- An actively photosynthesising plant has an insatiable need for water.
- Photosynthesis is limited by available water which can be swifty depleted by transpiration.
Do different species of plants growing in the same area show the same rate of transpiration at a particular time? Justify your answer.
No. Different species of plant growing in the same area does not show the same rate of transpiration at a particular time. Plants take up huge amount of water daily but most of it is lost to the air through evaporation from the leaves he., transpiration.
A mature corn plant absorbs almost three litres of water in a day while a mustard plant absorbs water equal to its own weight in about 5 hours.
Long Answer Type Questions
Explain how plants absorb water.
Water is absorbed along with mineral solutes by the root hairs purely by diffusion. Once water is absorbed by the root hair, it moves by two distinct pathways.
a) Apoplast pathway
b) Symplast pathway
a) Apoplast pathway :
it is “the system of adjacent cell walls that is continuous throughout plant, except at the casparian strips of endodermis in roots.” Apoplastic movement of water takes place through intercellular spaces and cell walls. Movement through apoplast does not include crossing cell membrane. It is dependent on the gradient. It does not provide any barrier to water movement. The water movement is through mass flow. When the water evaporates into intercellular spaces or atmosphere, a tension develops in continuous stream of water in apoplast. Therefore mass flow of water takes place as a result of adhesive and cohesive properties of water.
b) Symplast system :
It is “the system of interconnected protoplasts.” The adjacent cells are connected through cytoplasmic strands that extend through plasmodesmata. In it, water travels through the cells – their cytoplasm; intercellular movement is through plasmodesmata. Water enters the cells only through the cell membrane, so the movement is relatively slower. The movement is again down a potential gradient. It may cytoplasmic streaming.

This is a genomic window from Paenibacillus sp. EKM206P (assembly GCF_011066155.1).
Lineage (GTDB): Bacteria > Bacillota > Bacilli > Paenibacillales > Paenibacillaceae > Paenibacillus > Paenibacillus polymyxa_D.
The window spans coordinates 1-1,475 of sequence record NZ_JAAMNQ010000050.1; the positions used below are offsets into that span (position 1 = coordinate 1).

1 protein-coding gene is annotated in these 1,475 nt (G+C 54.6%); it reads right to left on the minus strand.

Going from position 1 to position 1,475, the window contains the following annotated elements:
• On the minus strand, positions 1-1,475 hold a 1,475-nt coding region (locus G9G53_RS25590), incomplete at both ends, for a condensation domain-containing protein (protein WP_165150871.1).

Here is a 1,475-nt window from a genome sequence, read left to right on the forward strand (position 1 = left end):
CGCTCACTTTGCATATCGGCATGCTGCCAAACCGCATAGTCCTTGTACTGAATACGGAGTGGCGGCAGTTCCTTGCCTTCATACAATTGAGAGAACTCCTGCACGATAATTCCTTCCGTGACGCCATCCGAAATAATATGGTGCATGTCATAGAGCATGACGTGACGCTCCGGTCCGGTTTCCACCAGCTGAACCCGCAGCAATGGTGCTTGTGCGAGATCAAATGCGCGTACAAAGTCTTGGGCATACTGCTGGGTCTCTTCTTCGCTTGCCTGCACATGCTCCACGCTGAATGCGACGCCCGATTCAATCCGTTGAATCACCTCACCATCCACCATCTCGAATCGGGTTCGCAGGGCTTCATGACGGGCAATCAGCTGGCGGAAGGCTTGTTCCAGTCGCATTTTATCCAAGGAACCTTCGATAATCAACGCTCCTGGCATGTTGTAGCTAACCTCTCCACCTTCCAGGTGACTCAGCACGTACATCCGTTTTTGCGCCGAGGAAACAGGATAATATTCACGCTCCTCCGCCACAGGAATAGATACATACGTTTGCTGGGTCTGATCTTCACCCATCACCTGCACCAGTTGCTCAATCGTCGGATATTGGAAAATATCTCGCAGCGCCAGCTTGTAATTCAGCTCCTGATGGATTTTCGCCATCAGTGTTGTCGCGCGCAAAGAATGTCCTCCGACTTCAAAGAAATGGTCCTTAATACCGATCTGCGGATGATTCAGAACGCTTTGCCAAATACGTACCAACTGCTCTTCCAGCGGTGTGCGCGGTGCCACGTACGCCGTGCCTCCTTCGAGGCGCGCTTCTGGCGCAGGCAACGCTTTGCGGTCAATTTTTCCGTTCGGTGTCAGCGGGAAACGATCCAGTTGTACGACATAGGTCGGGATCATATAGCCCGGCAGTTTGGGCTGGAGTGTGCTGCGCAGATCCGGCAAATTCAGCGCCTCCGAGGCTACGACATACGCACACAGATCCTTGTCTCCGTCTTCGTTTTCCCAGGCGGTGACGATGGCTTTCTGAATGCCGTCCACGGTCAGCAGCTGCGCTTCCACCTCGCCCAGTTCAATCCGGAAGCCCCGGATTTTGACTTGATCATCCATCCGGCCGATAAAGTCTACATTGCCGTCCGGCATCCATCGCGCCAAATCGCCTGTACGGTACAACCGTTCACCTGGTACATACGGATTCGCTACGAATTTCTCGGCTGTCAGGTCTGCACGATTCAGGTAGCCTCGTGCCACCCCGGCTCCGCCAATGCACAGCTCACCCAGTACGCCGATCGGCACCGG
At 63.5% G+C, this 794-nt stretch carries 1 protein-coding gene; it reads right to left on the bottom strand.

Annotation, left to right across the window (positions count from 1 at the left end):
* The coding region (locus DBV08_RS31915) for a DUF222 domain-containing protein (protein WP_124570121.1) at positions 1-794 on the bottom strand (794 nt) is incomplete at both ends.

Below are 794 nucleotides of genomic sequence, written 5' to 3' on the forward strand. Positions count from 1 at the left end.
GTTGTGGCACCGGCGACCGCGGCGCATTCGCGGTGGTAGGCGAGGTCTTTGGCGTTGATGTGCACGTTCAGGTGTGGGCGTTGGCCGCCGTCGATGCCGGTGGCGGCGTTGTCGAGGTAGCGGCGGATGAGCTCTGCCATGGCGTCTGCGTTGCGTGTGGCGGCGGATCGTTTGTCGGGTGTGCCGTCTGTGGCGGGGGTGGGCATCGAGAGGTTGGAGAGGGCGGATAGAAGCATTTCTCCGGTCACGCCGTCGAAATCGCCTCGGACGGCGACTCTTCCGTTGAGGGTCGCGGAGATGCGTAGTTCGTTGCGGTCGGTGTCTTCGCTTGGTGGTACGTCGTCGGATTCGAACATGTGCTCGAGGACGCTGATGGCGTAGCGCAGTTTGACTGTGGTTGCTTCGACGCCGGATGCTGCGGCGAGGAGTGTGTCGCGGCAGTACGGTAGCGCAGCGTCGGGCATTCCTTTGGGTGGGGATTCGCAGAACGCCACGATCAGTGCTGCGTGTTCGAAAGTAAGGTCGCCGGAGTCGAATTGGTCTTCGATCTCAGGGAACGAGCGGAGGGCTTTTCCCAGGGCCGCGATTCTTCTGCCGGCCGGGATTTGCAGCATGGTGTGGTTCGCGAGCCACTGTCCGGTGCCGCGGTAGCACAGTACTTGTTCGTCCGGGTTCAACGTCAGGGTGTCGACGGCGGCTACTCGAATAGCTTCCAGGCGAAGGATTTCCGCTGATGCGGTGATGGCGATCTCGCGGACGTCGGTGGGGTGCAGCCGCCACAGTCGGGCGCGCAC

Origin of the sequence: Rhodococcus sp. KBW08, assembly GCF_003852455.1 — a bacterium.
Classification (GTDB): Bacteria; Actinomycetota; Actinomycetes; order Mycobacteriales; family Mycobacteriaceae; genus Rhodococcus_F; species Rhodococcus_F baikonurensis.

Most of the water flow in roots takes place by apoplast as cortical cells are loosely packed. They offer no resistance to water movement. Endodermis is impervious to water due to casparian strip. Water moves through symplast and again crosses a membrane to reach the cells of the xylem. In the endodermis, the movement of water is symplastic. This is the only way water and other solutes can enter the vascular cylinder.
Define transpiration. Explain the structure and mechanism of opening and closing of stomata.
Transpiration is defined as the loss of water in the form of vapour from the living tissues of aerial parts of the plants.
Structure of Stomata :
Each stoma is composed of two bean shaped cells known as guard cells. In grasses, the guard cells are dumb-bell shaped. The outer walls of guard cells are thin and inner walls are thickened. The guard cells possess chloroplasts and regulate the opening and closing of stomata. Sometimes, a few epidermal cells, in the vicinity of the guard cells become specialised in their shape and size and are known as subsidiary cells. The stomatal aperture, guard cells and the surrounding subsidiary cells are together called stomatal apparatus.
Opening and closing of stomata :
The stoma is the turgor operated valve in the epidermis.
- The immediate cause of opening or closing of the stomata is a change in the turgidity of the guard cells.
- The inner wall of each guard cell towards the pore or stomatal aperture is thick and elastic.
- When turgidity increases within the two guard cells flanking each stomatal aperture or pore, the thin outer walls bulge out and force the inner walls into a crescent shape,
- The opening of the stoma is also aided by the orientation of the microfibrils in the cell walls of the guard cells.
- Cellulose microfibrils are oriented radially rather than longitudinally, making it easier for the stoma to open.
- When the guard cells lose turgor due to water loss the elastic inner walls regain their original shape, the guard cells becomes flaccid and the stoma closes.
Levitt proposed K+ pump theory to explain the mechanism of opening and closing of photoactive stomata.
Opening of stomata :
- According to this theory accumulation of K+ ions into the guard cells from the subsidiary cells occurs in the presence of light.
- This coupled with efflux of protons leads to increase in pH of the guard cells.
- Accumulation of K+ ions into the guard cells is associated with passive influx of Cl– ions thereby decreasing the water potential of the guard cells.
- Water thereby enters the guard cells making them turgid.